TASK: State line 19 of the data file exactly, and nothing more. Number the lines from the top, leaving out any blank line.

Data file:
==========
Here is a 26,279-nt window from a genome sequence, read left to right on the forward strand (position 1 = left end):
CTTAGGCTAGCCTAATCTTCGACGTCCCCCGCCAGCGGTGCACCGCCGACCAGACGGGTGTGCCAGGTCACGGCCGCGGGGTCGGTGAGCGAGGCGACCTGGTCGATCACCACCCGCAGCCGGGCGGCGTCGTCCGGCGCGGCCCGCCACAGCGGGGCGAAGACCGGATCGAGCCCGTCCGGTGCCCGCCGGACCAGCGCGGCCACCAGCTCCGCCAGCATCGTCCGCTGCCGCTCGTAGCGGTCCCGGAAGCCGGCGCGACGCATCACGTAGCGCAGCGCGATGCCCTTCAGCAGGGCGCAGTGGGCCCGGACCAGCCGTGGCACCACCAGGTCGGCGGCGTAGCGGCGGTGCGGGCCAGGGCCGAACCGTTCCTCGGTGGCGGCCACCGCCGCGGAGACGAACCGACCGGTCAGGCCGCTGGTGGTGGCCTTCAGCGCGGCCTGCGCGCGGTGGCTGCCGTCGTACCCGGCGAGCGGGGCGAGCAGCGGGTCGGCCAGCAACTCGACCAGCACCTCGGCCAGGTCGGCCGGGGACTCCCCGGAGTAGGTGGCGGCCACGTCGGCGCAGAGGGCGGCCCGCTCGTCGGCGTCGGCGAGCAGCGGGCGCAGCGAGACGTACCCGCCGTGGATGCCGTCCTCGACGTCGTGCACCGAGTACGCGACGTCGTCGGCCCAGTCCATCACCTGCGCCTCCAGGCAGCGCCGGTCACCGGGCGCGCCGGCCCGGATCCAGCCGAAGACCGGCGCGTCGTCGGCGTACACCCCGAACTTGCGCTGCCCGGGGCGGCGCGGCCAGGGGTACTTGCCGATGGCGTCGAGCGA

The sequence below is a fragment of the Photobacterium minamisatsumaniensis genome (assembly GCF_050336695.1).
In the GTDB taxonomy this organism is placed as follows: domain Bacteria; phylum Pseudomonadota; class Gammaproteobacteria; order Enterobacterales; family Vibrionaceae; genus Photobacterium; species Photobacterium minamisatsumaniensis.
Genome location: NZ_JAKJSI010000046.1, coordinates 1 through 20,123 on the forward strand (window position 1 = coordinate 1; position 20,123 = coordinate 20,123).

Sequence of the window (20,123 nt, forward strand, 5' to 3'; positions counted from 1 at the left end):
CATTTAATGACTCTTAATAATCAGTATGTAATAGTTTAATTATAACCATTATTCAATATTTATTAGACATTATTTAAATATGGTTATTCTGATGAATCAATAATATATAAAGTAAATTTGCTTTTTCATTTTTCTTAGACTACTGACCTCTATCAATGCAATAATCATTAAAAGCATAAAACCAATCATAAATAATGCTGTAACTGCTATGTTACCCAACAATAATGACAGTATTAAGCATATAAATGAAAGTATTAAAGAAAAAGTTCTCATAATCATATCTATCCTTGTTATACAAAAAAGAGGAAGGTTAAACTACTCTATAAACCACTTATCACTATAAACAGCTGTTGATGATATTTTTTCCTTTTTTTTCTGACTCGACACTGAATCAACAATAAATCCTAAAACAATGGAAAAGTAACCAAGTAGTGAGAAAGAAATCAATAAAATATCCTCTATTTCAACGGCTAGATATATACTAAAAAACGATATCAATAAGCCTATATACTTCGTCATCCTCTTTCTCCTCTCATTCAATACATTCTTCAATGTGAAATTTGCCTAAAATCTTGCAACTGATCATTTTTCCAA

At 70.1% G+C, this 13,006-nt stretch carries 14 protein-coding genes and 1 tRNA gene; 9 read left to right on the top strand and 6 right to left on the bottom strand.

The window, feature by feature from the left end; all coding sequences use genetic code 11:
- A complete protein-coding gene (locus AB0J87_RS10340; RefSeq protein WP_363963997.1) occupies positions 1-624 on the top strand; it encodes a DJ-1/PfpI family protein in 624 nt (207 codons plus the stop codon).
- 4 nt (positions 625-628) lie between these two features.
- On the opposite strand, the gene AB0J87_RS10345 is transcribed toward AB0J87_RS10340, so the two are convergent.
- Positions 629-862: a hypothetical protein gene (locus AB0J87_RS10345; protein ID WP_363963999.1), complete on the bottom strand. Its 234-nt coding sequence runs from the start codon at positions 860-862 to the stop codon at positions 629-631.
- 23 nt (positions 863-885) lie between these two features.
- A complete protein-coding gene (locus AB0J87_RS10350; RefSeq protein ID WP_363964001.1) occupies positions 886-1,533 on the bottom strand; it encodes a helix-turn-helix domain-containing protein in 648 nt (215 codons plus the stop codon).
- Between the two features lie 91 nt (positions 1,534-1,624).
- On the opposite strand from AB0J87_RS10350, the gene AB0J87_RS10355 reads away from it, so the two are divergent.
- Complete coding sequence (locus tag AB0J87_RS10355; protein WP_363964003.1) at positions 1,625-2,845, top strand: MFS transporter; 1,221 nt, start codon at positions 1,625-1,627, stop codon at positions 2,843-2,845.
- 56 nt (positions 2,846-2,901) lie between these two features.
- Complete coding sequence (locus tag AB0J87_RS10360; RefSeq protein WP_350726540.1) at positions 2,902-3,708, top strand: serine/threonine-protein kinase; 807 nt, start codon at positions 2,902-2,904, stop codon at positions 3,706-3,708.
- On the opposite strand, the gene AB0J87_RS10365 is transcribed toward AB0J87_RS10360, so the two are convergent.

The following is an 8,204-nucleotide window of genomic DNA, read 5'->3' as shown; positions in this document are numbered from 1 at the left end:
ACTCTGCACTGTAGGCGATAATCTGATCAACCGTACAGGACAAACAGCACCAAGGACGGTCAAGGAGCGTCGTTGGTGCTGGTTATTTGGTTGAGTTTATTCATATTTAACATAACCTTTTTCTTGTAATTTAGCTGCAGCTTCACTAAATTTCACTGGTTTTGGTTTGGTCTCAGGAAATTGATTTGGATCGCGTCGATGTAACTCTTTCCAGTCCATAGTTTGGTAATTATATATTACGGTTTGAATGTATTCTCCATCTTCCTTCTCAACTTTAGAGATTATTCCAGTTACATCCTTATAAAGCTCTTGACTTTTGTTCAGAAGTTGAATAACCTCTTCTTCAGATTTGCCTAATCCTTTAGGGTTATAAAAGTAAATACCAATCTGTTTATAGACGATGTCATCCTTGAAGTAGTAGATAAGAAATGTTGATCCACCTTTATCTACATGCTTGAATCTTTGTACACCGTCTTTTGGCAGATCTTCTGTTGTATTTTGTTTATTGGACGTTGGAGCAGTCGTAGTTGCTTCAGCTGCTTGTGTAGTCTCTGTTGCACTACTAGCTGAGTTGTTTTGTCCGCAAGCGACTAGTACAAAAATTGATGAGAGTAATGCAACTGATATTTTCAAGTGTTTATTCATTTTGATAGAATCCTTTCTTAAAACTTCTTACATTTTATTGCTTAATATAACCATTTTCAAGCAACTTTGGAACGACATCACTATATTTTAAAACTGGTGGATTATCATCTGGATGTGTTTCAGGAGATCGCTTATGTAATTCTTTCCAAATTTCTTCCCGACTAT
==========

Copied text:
- 56 nt (positions 2,846-2,901) lie between these two features.